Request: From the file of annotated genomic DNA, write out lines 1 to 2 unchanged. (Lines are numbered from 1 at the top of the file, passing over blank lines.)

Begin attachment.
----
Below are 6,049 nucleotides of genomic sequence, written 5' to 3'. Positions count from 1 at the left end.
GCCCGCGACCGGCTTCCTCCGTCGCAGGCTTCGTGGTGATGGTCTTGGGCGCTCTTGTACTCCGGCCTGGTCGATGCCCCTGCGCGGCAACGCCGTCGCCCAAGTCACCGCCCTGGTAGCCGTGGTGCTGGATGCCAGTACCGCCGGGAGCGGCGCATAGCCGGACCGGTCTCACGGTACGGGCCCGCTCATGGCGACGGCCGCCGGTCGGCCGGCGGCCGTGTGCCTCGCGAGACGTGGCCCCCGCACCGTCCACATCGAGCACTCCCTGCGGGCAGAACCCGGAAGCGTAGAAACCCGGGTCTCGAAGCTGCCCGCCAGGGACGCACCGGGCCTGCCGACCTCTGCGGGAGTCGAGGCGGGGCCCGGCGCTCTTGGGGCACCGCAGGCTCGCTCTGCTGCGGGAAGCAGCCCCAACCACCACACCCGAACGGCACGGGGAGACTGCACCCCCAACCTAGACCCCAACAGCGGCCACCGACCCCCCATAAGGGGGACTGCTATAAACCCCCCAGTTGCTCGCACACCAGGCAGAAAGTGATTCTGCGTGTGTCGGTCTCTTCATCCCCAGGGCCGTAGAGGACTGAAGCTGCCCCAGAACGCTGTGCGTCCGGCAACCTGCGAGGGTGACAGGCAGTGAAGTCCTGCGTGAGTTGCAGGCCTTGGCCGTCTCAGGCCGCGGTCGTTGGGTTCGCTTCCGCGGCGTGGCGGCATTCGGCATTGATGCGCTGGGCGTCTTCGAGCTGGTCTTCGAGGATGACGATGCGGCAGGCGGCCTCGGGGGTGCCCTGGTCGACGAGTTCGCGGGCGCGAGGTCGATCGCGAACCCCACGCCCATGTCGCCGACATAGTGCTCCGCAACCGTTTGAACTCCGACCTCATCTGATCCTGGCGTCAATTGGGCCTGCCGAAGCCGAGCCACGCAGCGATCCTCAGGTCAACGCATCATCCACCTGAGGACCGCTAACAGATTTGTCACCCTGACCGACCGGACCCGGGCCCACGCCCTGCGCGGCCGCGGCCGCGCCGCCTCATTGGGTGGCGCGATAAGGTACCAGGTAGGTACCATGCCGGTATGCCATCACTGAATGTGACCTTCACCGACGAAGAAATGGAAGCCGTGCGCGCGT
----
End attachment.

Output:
Below are 6,049 nucleotides of genomic sequence, written 5' to 3'. Positions count from 1 at the left end.
GCCCGCGACCGGCTTCCTCCGTCGCAGGCTTCGTGGTGATGGTCTTGGGCGCTCTTGTACTCCGGCCTGGTCGATGCCCCTGCGCGGCAACGCCGTCGCCCAAGTCACCGCCCTGGTAGCCGTGGTGCTGGATGCCAGTACCGCCGGGAGCGGCGCATAGCCGGACCGGTCTCACGGTACGGGCCCGCTCATGGCGACGGCCGCCGGTCGGCCGGCGGCCGTGTGCCTCGCGAGACGTGGCCCCCGCACCGTCCACATCGAGCACTCCCTGCGGGCAGAACCCGGAAGCGTAGAAACCCGGGTCTCGAAGCTGCCCGCCAGGGACGCACCGGGCCTGCCGACCTCTGCGGGAGTCGAGGCGGGGCCCGGCGCTCTTGGGGCACCGCAGGCTCGCTCTGCTGCGGGAAGCAGCCCCAACCACCACACCCGAACGGCACGGGGAGACTGCACCCCCAACCTAGACCCCAACAGCGGCCACCGACCCCCCATAAGGGGGACTGCTATAAACCCCCCAGTTGCTCGCACACCAGGCAGAAAGTGATTCTGCGTGTGTCGGTCTCTTCATCCCCAGGGCCGTAGAGGACTGAAGCTGCCCCAGAACGCTGTGCGTCCGGCAACCTGCGAGGGTGACAGGCAGTGAAGTCCTGCGTGAGTTGCAGGCCTTGGCCGTCTCAGGCCGCGGTCGTTGGGTTCGCTTCCGCGGCGTGGCGGCATTCGGCATTGATGCGCTGGGCGTCTTCGAGCTGGTCTTCGAGGATGACGATGCGGCAGGCGGCCTCGGGGGTGCCCTGGTCGACGAGTTCGCGGGCGCGAGGTCGATCGCGAACCCCACGCCCATGTCGCCGACATAGTGCTCCGCAACCGTTTGAACTCCGACCTCATCTGATCCTGGCGTCAATTGGGCCTGCCGAAGCCGAGCCACGCAGCGATCCTCAGGTCAACGCATCATCCACCTGAGGACCGCTAACAGATTTGTCACCCTGACCGACCGGACCCGGGCCCACGCCCTGCGCGGCCGCGGCCGCGCCGCCTCATTGGGTGGCGCGATAAGGTACCAGGTAGGTACCATGCCGGTATGCCATCACTGAATGTGACCTTCACCGACGAAGAAATGGAAGCCGTGCGCGCGT